Last Sunday was Valentines’ Day. As a single college-aged woman, that holiday can be tough. It seems many single women either have the attitude of “I’m a strong, independent woman; I have no need of a man, he’ll only hold me back!” or that of “I wish I had a man; is there something wrong with me that prevents my being  in a relationship?” and may choose to ignore any other kind of reason for being single.

I’m not shaming women who are single. I’m not shaming the romantics who dream of having a great guy. I’m not shaming the strong, independent women out there. If I were, I’d be shaming myself. I am single, and a romantic, and strong and independent. That’s what got me thinking this week (when all the chocolate’s on the Valentines’ sale).

What if, rather than focusing on how loved I feel, I focused on how loved I make others feel? How would that change the atmosphere of Valentines’, I wonder? But that’s not what I was going to write about.

Here’s the main thing that I realized…ready for this?

I recognized that I have high standards. Some people may say that that’s why I’m not in a relationship. Low standards are often what lead to toxic relationships…that’s what I think. But, we all get our standards from somewhere, right? I figured out where I got mine.

My father is my standard setter. And why not? He’s funny, hard-working, kind, loving, energetic, thoughtful, discerning, and handsome just to name a few things about my dad. But it’s more than that.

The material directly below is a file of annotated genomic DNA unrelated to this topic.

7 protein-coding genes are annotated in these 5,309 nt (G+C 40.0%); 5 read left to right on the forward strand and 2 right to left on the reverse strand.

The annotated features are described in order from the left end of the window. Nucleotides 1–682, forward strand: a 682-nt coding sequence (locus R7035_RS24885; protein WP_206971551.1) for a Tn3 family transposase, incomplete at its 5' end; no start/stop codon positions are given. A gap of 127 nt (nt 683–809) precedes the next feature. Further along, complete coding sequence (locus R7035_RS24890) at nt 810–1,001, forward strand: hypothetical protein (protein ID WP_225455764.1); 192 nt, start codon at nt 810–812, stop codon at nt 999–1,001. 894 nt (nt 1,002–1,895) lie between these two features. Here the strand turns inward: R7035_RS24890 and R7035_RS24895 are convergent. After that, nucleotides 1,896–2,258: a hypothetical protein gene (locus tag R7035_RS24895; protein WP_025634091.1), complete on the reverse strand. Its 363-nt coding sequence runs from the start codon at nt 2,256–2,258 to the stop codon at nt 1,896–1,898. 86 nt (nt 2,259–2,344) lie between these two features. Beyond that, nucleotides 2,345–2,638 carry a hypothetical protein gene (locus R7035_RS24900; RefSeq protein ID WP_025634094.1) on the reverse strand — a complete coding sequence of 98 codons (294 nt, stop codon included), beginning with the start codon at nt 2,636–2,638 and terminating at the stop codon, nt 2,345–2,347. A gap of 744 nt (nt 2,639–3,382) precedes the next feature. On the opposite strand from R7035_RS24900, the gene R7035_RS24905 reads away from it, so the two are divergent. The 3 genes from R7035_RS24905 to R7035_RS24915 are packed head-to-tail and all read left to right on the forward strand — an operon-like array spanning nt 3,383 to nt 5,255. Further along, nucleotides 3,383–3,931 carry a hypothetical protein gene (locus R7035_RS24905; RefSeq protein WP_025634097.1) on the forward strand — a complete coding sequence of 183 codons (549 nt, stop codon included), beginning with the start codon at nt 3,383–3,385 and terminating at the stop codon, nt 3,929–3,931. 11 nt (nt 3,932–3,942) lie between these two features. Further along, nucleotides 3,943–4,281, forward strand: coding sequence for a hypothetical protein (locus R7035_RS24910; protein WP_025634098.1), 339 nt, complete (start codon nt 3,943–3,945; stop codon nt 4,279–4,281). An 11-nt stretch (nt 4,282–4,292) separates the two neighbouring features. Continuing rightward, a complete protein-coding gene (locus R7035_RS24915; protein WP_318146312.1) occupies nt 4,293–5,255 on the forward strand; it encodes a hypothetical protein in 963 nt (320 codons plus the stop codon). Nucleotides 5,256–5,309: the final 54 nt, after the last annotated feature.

I know that my daddy sets his eyes on God.

He’s raised my siblings and me to do our best. Live a life of excellence so that others have no root to pull you down by. Think things through carefully, especially the financial dealings in life. Don’t be afraid to get dirty.

He’s built walls, put in hardwood floors, painted houses, helped us in the garden…he showed me in so many ways that he isn’t “too good” to get down and help with physical labor. He always pushed me to claim my dreams, but he encouraged me to research them to be sure that those dreams would be worthwhile.

Above all, I know my father is a man of God. He’s shown me many ways to live out my faith in my daily work. A smile here, a  word of encouragement there, the willingness to listen and pray, the nurturing and mentoring of many – these are just a few of the ways I’ve seen him living for God, living out his faith. He is respected by many people, and loved by his family.

My standards for a man, who wishes to call me his partner (or his girl), are high because I expect him to be striving for excellence as my daddy does. I expect him to love God most of all so God’s love is clearly evident in his life. I expect him to learn to love me for who I am, with all my romantic notions and my quirks and my independence. I expect him to treat me with respect as my father treats my mother. I expect him to be a man of God.

“But,” you might say, “those are some high standards!!”

I know they are high, but I’ve met so many men who meet them that I know it is possible. I’m not discouraged that I haven’t met him yet. I have soon-to-be wed friends who I can encourage and watch with a smile, they’re so in love. I have my schooling to attend to. I have my relationship with God to strengthen. I have excellence to continue striving for. The standards set by my dad, I don’t just expect them of “my man,” I expect them of myself as well. A life of excellence, that of a godly man or woman, is what should set the standards because it is, to me, rooted in God Almighty, the most excellent of all.